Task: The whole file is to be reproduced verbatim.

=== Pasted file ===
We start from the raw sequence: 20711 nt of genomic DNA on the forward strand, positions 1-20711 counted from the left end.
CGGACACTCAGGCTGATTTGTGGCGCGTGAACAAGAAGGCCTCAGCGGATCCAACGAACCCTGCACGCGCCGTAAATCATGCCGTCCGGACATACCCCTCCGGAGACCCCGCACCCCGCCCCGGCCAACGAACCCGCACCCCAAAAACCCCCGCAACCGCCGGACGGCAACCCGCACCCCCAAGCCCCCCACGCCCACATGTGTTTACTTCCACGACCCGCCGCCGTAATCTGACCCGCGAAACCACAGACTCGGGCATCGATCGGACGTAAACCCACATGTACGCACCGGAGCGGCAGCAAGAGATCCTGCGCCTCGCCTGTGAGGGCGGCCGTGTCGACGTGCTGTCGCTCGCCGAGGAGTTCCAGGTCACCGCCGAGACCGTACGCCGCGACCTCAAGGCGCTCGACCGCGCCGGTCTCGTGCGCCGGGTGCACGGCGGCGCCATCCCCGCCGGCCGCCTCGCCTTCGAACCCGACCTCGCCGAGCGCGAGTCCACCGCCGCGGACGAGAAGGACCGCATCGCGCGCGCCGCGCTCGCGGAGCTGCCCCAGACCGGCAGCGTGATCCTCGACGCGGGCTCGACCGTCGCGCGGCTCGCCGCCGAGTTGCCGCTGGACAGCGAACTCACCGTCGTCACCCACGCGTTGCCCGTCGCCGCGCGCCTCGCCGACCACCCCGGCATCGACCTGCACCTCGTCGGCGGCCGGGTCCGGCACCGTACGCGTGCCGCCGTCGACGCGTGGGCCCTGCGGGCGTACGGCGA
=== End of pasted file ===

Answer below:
We start from the raw sequence: 20711 nt of genomic DNA on the forward strand, positions 1-20711 counted from the left end.
CGGACACTCAGGCTGATTTGTGGCGCGTGAACAAGAAGGCCTCAGCGGATCCAACGAACCCTGCACGCGCCGTAAATCATGCCGTCCGGACATACCCCTCCGGAGACCCCGCACCCCGCCCCGGCCAACGAACCCGCACCCCAAAAACCCCCGCAACCGCCGGACGGCAACCCGCACCCCCAAGCCCCCCACGCCCACATGTGTTTACTTCCACGACCCGCCGCCGTAATCTGACCCGCGAAACCACAGACTCGGGCATCGATCGGACGTAAACCCACATGTACGCACCGGAGCGGCAGCAAGAGATCCTGCGCCTCGCCTGTGAGGGCGGCCGTGTCGACGTGCTGTCGCTCGCCGAGGAGTTCCAGGTCACCGCCGAGACCGTACGCCGCGACCTCAAGGCGCTCGACCGCGCCGGTCTCGTGCGCCGGGTGCACGGCGGCGCCATCCCCGCCGGCCGCCTCGCCTTCGAACCCGACCTCGCCGAGCGCGAGTCCACCGCCGCGGACGAGAAGGACCGCATCGCGCGCGCCGCGCTCGCGGAGCTGCCCCAGACCGGCAGCGTGATCCTCGACGCGGGCTCGACCGTCGCGCGGCTCGCCGCCGAGTTGCCGCTGGACAGCGAACTCACCGTCGTCACCCACGCGTTGCCCGTCGCCGCGCGCCTCGCCGACCACCCCGGCATCGACCTGCACCTCGTCGGCGGCCGGGTCCGGCACCGTACGCGTGCCGCCGTCGACGCGTGGGCCCTGCGGGCGTACGGCGA